‘It’s about the impact you make’

| Jennifer Cutinha

This year’s Bedrijvendagen lunch lecture was given by Dutch swimmer and Olympic gold medallist Maarten van der Weijden, today at the Waaier. He spoke about becoming an Olympic champion and his personal struggles in dealing with cancer.

Photo by: Arjan Reef

Van der Weijden’s perspective on life changed when he was diagnosed with leukaemia, in 2001. ‘I was always used to setting goals for myself. Whether it was achieving the highest grades in school or being good at swimming. In the hospital bed, all of this suddenly did not make any sense, since I didn’t know if I would live longer. I made a promise that if I would survive this, I would live everyday as it were my last day.’

This promise, however, did not stick long with him. ‘Living this way turned out to be quite monotonous for me. So, I started making goals for myself – to start swimming again.’

Olympic journey

‘I recall my coach asking me the year before the Beijing Olympics if I believed I had what it takes to be an Olympic Champion. At that time, I said ‘yes’ with hesitance since I knew I wasn’t the fastest swimmer.’ Choosing to participate in the Olympics meant a lot of tough choices for Van der Weijden. ‘At the time, I was doing a mathematical study at the University of Utrecht, in addition to seven hours of training every day. The decision to convince my father into pursuing swimming full time was hard. Friends and family will always have opinions and ideas, but you have to choose the path that will be most impactful for you.’

He admitted to the struggles of waking up early in the morning for which he would have to wear light goggles that would shock his body into waking up. ‘My energy and my speed were the worst in the morning. So besides high-altitude training, I also had to get accustomed to early morning trainings since the Olympic race would be held in the morning. I always had difficulty explaining to people why I still loved this way of living, despite how challenging it sounds. But the main reason was, perhaps, that I now had a real purpose in life.’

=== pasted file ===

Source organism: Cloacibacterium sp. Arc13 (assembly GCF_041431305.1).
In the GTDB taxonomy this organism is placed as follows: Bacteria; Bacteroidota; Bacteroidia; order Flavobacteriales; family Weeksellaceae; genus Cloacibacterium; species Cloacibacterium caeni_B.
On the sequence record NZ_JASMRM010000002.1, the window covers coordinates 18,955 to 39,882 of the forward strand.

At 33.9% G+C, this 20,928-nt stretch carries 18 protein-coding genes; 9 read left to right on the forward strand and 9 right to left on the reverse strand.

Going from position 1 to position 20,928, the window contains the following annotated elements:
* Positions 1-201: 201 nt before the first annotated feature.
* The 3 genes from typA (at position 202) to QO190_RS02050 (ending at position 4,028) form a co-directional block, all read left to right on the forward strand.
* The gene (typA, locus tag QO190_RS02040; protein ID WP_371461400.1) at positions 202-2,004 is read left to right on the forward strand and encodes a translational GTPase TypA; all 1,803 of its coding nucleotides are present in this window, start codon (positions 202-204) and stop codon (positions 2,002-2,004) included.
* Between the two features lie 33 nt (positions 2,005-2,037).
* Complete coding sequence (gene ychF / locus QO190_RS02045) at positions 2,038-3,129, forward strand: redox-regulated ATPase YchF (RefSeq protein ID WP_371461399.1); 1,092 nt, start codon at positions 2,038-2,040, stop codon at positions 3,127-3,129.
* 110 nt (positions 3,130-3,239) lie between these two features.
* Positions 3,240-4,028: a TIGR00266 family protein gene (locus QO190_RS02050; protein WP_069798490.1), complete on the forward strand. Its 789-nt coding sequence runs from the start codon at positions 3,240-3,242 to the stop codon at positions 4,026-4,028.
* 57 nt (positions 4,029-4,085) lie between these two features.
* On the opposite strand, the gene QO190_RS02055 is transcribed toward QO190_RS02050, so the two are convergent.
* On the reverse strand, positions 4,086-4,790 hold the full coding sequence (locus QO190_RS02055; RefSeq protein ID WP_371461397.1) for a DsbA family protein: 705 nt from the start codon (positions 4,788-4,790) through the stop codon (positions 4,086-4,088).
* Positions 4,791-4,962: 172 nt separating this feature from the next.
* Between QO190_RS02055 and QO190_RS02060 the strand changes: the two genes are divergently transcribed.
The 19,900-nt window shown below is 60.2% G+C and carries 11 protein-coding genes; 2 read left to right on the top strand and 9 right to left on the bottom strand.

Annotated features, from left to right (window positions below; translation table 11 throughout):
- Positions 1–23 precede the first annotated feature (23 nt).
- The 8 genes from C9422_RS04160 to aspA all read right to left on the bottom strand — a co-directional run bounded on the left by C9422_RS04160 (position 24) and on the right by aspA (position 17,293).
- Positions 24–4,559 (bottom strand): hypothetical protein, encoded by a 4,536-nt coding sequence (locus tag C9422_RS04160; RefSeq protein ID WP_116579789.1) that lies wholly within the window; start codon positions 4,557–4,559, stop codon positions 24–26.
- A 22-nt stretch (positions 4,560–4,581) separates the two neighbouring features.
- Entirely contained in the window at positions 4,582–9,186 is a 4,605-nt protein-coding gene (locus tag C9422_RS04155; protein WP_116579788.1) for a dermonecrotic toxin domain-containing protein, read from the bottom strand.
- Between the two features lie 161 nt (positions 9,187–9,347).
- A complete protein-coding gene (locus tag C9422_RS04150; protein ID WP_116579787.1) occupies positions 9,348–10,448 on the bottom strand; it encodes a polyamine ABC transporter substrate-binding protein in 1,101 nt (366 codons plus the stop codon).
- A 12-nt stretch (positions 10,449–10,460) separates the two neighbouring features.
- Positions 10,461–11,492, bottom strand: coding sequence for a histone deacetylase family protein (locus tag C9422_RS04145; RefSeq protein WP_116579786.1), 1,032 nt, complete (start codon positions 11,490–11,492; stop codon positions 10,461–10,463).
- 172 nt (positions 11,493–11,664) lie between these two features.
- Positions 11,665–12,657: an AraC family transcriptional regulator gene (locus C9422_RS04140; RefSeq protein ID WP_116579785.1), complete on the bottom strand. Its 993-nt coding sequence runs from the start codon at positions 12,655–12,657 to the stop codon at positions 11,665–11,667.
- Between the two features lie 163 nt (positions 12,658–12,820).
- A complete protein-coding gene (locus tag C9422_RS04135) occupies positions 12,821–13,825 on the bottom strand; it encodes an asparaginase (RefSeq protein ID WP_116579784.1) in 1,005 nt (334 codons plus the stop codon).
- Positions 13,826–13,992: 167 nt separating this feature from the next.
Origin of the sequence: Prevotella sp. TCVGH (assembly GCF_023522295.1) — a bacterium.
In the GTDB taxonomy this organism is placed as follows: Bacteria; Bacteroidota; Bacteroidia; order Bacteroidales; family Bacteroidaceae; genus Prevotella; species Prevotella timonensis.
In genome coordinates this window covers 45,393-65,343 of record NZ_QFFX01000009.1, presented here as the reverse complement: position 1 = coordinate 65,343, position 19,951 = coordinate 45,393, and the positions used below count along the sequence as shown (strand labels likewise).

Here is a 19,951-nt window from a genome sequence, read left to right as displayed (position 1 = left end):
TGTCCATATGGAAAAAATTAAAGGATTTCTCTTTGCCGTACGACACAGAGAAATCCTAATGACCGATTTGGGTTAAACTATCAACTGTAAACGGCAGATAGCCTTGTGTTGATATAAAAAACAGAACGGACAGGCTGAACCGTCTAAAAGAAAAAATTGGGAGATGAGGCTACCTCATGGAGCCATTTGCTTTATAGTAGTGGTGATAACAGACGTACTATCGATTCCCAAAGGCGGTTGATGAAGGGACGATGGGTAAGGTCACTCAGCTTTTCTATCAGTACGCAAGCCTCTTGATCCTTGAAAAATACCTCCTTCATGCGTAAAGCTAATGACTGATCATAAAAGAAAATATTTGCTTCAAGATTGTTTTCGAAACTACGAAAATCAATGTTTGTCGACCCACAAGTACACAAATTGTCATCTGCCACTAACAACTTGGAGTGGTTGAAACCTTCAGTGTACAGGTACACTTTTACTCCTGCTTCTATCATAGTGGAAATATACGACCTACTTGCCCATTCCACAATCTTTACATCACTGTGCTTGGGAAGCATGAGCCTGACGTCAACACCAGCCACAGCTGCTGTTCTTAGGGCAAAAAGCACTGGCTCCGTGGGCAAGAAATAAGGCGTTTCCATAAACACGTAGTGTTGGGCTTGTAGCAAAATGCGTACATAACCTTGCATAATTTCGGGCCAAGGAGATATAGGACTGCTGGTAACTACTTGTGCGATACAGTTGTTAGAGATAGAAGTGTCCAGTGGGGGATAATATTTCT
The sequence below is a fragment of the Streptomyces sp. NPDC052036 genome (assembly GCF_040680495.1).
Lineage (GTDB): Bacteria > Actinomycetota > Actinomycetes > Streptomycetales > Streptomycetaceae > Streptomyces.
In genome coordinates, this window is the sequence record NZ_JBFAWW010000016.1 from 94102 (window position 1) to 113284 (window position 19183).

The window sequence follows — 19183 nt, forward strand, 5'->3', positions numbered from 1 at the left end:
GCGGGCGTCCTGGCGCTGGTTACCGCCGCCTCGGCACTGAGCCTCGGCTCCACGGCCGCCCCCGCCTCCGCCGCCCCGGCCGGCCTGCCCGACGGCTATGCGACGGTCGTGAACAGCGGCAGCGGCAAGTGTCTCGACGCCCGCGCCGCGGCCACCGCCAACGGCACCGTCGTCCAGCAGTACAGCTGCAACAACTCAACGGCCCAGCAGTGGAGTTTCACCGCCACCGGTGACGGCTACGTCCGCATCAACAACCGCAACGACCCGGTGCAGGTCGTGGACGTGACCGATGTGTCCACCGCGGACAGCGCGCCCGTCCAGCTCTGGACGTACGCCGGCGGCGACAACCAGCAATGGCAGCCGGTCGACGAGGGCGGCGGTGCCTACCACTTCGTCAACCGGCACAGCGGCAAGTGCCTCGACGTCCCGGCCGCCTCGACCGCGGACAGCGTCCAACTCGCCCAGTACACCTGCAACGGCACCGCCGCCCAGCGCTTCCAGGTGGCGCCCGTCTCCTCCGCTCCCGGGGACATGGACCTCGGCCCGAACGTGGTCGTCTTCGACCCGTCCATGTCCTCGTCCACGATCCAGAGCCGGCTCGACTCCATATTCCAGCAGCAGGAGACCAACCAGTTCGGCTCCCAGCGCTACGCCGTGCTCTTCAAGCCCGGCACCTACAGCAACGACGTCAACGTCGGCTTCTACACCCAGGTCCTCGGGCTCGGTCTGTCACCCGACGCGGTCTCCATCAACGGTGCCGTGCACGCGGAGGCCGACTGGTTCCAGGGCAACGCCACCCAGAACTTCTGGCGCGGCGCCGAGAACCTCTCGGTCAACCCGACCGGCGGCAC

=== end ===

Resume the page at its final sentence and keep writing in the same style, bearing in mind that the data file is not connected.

Van der Weijden attributes some of his success also to luck. ‘I dislike it when there are public announcements about my Olympic win being a consequence of my cancer struggle. This appears as if I fought incredibly hard as a cancer patient.’

Maarten admits to being a lazy patient which even got doctors worried during his cancer treatment days. ‘I refused to train on the home trainer while my roommates were quite enthusiastic to exercise and get better. The fact that I survived – and they didn’t – make me despise these public statements even more. Of course, hard work and determination plays a huge role, but luck is also definitely involved to a large extent.’

Moreover, he admits, ‘the real reason for my win was that instead of having a normal lung weight comparable to 6 litres, my lung weight was comparable to 12 litres. This resulted in me floating higher above the water and having less drag, making me swim faster.’  


Last year, Van der Weijden completed the Elfstedentocht, by swimming 200 kilometres. ‘I was disappointed that I wasn’t able to swim it during the first attempt (a year earlier, ed.). But I was happy about the 5 million euros that was raised for charity as a consequence. Therefore, I decided to take it up again, not because I wanted to be successful, but because of the impact it would make in raising money for cancer research. It’s not about yourself, but about the impact you make.’